Friday, October 18, 2013

Bill Whittle on Abortion

Let me say first upfront: I love Bill Whittle. I think he's absolutely brilliant and one of the most articulate people expressing conservative and libertarian principles. I heartily recommend the many fine channels on his web site. Most of the time I think he totally nails things, and other times he gives me very valuable things to think about.

However, perhaps because it's not his strong suit, I think he fumbles the issue of abortion. Within this episode of his Stratosphere Lounge podcast, he covers how he sees abortion as a public policy issue, beginning at about the 53:00 mark and ending at about the 1:02:44 mark. He's devoting about ten minutes to it, and I want to respond.

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He begins by noting that he believes that conservatives and libertarians need to hash out and find a defined area of stands which we agree on based on our core principles on the role of government, and that we need to whittle that area down and find "the smallest raft that we can all fit on."

He also observes that conservatives can't win elections without evangelicals. The way he addresses abortion will lose the evangelicals totally. They will never support or vote for a candidate who advocates what Whittle does, which is either a "personally opposed prochoice" or a "reticent prochoice" stand. (You can find definitions of these terms in James Davison Hunter's phenomenal article, "What Americans Really Think About Abortion.") I hope that from the pragmatic grounds alone he gives some consideration to what I'm going to say. He does note that he might be wrong. As you would expect, I believe that on this issue he is.

Rather than tackle his statements in chronological order, I'm going to tackle first the pragmatic issue that I think he will agree on, but has never through through because abortion simply isn't his thing.

There are many ways that we could put the principle of small government to work when it comes to the federal government's policies and practices on abortion. I think that Mr. Whittle would find the following proposals palatable, and hope that he gives them due consideration as he speaks out:

  1. No federal money -- either domestic or as foreign aid -- should go to pay for, promote, or endorse abortion. That includes providing federal funds for organizations that perform or promote abortion.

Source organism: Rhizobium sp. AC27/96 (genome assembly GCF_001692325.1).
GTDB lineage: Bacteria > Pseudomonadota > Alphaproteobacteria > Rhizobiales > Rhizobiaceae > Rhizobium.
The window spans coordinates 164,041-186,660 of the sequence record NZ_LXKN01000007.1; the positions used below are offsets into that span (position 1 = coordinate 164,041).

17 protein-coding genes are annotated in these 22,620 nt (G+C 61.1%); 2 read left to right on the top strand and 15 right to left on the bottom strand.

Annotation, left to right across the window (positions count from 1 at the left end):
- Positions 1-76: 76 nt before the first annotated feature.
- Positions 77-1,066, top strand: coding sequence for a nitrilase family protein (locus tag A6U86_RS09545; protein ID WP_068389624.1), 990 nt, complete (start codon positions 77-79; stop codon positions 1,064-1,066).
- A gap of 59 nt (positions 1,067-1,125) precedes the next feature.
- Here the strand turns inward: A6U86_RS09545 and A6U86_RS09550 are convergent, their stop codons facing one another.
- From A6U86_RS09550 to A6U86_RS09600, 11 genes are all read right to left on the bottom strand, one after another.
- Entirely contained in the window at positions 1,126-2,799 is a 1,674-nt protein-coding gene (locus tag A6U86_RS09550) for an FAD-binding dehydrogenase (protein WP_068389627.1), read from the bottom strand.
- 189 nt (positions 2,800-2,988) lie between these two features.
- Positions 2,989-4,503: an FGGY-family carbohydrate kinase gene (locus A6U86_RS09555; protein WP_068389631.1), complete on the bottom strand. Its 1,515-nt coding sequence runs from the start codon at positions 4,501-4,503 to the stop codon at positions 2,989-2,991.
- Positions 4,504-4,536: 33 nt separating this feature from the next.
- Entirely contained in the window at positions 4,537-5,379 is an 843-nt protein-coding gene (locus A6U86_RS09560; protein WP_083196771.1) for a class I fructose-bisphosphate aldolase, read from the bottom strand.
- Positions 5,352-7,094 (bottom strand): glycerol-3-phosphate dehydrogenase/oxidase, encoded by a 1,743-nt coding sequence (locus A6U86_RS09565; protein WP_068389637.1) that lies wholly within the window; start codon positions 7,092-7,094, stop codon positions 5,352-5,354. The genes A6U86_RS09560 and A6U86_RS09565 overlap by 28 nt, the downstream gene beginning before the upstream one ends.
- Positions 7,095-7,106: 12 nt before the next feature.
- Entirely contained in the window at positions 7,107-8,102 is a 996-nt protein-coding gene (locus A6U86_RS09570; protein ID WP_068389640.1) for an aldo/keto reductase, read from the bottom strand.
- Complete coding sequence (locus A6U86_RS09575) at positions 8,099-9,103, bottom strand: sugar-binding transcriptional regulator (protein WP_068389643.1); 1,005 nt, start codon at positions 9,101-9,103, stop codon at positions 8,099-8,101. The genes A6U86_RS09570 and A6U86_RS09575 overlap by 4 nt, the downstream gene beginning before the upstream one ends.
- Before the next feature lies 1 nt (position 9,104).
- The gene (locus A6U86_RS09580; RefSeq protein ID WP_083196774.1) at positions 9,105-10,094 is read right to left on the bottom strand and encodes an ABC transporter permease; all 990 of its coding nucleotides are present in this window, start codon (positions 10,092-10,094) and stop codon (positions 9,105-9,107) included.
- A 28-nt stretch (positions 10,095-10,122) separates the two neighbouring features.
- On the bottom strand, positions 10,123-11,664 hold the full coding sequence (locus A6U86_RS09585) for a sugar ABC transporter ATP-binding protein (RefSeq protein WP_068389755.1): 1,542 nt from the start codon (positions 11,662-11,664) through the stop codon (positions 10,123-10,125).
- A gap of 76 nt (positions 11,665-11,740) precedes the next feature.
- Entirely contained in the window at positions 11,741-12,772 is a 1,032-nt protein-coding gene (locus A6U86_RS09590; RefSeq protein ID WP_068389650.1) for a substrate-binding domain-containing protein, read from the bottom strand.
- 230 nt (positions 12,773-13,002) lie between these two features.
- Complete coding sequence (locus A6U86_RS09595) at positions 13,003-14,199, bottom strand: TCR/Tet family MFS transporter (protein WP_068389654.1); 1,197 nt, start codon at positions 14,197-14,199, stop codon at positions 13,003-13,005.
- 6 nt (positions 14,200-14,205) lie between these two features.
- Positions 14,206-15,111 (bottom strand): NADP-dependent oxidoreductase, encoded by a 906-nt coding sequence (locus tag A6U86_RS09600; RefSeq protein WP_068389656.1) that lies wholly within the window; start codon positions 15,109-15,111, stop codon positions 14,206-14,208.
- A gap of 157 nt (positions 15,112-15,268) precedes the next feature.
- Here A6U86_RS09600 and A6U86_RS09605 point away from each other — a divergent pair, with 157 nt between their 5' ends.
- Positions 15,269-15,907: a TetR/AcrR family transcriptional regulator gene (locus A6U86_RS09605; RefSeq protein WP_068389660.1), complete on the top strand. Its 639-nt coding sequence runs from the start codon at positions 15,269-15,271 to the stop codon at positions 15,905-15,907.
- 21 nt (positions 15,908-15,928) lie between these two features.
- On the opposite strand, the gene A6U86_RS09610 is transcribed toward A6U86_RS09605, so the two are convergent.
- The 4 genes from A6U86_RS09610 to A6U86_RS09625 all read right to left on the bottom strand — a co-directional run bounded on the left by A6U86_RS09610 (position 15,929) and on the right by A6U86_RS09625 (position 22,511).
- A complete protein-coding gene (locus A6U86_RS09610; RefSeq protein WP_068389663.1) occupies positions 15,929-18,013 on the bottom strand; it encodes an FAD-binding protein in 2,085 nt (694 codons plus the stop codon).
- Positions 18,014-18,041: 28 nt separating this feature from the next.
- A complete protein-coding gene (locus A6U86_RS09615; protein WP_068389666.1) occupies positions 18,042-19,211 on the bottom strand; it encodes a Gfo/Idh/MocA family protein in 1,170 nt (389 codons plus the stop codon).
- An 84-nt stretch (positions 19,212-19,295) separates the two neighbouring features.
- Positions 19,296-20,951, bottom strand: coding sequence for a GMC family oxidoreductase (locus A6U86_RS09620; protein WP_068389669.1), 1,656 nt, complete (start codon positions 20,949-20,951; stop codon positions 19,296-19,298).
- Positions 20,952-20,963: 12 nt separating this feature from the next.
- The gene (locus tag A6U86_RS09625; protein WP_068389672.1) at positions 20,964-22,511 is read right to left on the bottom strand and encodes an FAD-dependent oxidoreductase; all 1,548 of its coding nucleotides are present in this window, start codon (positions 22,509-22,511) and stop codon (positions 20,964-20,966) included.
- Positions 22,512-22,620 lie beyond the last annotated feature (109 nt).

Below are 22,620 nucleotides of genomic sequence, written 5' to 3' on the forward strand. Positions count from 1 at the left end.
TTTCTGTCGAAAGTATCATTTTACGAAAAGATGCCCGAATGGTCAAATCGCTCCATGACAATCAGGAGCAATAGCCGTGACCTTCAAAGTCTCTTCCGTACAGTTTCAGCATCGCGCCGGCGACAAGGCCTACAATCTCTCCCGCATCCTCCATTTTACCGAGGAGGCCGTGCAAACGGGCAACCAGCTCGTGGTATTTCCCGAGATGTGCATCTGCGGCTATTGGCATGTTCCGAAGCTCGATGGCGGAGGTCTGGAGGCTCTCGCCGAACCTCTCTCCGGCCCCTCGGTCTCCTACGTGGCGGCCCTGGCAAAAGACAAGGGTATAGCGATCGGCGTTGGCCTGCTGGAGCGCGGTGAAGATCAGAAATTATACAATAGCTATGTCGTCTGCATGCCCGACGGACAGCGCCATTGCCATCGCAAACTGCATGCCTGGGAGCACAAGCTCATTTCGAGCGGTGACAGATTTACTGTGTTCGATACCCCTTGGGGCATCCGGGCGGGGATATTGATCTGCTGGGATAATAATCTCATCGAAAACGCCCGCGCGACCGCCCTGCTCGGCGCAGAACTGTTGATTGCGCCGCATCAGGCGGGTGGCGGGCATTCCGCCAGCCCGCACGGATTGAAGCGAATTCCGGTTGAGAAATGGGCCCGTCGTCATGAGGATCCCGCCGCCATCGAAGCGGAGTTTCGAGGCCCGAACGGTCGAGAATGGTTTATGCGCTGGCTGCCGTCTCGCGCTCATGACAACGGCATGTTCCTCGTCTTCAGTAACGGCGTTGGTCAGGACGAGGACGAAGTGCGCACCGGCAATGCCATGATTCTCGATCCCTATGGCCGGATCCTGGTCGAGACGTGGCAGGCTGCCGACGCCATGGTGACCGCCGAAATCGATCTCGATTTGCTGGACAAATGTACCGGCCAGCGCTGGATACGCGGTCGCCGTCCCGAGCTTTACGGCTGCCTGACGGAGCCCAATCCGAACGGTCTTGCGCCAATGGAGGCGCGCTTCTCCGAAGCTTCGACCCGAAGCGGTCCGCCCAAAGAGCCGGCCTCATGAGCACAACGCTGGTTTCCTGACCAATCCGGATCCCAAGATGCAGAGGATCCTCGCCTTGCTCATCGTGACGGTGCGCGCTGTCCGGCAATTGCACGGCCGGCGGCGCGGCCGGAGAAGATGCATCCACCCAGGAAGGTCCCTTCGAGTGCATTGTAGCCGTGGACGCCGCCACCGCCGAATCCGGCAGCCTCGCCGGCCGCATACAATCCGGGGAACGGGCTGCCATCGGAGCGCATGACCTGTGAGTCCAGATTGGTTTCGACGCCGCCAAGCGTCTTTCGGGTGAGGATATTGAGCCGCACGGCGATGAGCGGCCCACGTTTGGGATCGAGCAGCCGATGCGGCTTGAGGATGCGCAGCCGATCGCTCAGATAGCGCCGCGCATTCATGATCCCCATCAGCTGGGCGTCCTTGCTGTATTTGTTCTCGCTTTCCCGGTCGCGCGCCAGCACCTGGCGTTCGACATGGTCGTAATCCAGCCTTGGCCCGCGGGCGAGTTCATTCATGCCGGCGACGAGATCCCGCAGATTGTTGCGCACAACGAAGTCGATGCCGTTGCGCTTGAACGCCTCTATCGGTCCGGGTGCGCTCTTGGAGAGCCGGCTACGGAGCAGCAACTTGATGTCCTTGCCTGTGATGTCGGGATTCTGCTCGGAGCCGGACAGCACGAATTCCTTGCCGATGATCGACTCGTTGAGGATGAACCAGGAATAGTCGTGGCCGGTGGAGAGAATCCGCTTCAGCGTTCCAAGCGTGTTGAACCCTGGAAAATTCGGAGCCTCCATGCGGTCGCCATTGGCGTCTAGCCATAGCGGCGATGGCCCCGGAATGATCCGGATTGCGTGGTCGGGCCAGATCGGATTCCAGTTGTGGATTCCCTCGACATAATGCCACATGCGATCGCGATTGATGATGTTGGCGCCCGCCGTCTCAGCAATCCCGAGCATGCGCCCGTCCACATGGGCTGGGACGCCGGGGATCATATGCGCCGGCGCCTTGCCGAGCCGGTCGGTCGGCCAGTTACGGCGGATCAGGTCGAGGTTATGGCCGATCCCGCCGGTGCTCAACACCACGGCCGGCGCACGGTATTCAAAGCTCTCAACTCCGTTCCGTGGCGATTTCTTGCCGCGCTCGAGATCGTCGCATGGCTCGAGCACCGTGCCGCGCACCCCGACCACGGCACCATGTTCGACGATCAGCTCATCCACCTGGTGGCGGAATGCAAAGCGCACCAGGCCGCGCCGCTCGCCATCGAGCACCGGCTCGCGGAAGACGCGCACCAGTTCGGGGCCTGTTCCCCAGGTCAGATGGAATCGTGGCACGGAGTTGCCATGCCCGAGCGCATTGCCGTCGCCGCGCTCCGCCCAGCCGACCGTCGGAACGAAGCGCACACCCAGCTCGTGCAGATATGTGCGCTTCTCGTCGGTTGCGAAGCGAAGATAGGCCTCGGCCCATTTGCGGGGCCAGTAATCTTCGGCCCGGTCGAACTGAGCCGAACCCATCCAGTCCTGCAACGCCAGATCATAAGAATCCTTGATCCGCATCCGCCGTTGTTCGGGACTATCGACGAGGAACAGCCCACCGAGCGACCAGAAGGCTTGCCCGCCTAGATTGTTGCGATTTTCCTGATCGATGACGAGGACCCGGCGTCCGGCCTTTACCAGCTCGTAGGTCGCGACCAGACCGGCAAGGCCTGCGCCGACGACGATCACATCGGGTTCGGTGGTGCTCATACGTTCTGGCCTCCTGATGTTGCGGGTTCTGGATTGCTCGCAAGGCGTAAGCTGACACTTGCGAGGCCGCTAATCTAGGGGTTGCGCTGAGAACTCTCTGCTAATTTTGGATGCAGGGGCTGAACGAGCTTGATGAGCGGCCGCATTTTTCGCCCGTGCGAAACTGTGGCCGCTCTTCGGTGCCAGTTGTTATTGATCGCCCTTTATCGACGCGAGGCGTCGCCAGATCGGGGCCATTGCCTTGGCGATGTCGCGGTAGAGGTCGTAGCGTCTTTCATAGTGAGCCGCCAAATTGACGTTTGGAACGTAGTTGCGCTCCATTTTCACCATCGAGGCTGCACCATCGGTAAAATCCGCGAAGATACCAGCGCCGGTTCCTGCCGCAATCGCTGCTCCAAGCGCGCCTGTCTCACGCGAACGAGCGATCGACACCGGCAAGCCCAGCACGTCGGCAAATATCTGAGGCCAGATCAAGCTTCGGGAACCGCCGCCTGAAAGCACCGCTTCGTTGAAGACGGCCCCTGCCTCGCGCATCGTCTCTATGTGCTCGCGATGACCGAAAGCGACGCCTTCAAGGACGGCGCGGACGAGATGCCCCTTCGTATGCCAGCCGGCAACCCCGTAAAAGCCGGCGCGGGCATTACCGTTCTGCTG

2. Abortion surveillance activities at the Centers for Disease Control must be halted for two reasons. First, abortion is not a contagious disease and thus falls outside the intended purview of the Centers for Disease Control. Second, since its inception the Abortion Surveillance Branch and subsequent abortion surveillance activities have served as de facto advocates for Planned Parenthood and the National Abortion Rights Action League, and in 1978 they became de facto advocates for the National Abortion Federation as well. Advocating for the social and political agendas of independent, private organizations is not within the Constitutional purview of the federal government.

  3. All other activities within federal agencies that serve to as de facto advocacy for abortion rights organizations should be identified and halted.

  4. Federal laws regarding abortion must be repealed. I realize that this will be unpopular on both sides. Prolife citizens will be outraged that the Partial Birth Abortion Ban is repealed. Prochoice citizens will be outraged that the Freedom of Access to Clinic Entrances Act is repealed. However, until we reach a consensus as to whether or not human beings are federally recognized as persons prior to emerging from the womb, these are state matters and should be decided at the state level.

  5. Regarding the federal Baby Doe and Born Alive Infants Protection Act, they will stand as clarification that 14th Amendment protections against being deprived of life without due process apply regardless of disability or circumstances of birth.

  6. Regarding transport of minors across state lines in order to evade parental involvement laws, this falls under federal kidnap statues which shall be enforced. The fact that the girl is consenting to or even initiating such transport does not grant her the federal legal status to do so. If the underage girl suffers injury or death due to this violation, federal penalties will be imposed accordingly.

  7. The United States Congress shall not hold hearings or investigations regarding abortion-related matters that do not fall within the federal purview as delineated in the Constitution. Permissible investigations or hearings could include the matter of whether human beings do or don't classify as persons entitled to equal protection under the 14th Amendment, as well as into whether or not prohibited abortion advocacy activities are being carried out with federal tax dollars.

These measures, while removing the federal government from the promotion and facilitation of abortion of course fall far short of ensuring that the 14th Amendment protection of all individuals are being appropriately protected, but they would be an excellent start.

1 comment:

Drew said...

Bill Whittle is simply ignoring the victim. He thinks abortion is a victimless crime. Instead of showing that it's victimless, he just assumes it.

Does he feel the same way about rape? We can't legislate morality. We can't force people not to rape. They'll just do it anyway. So, rape should be legal.

It's just foolishness. He hasn't thought through at all.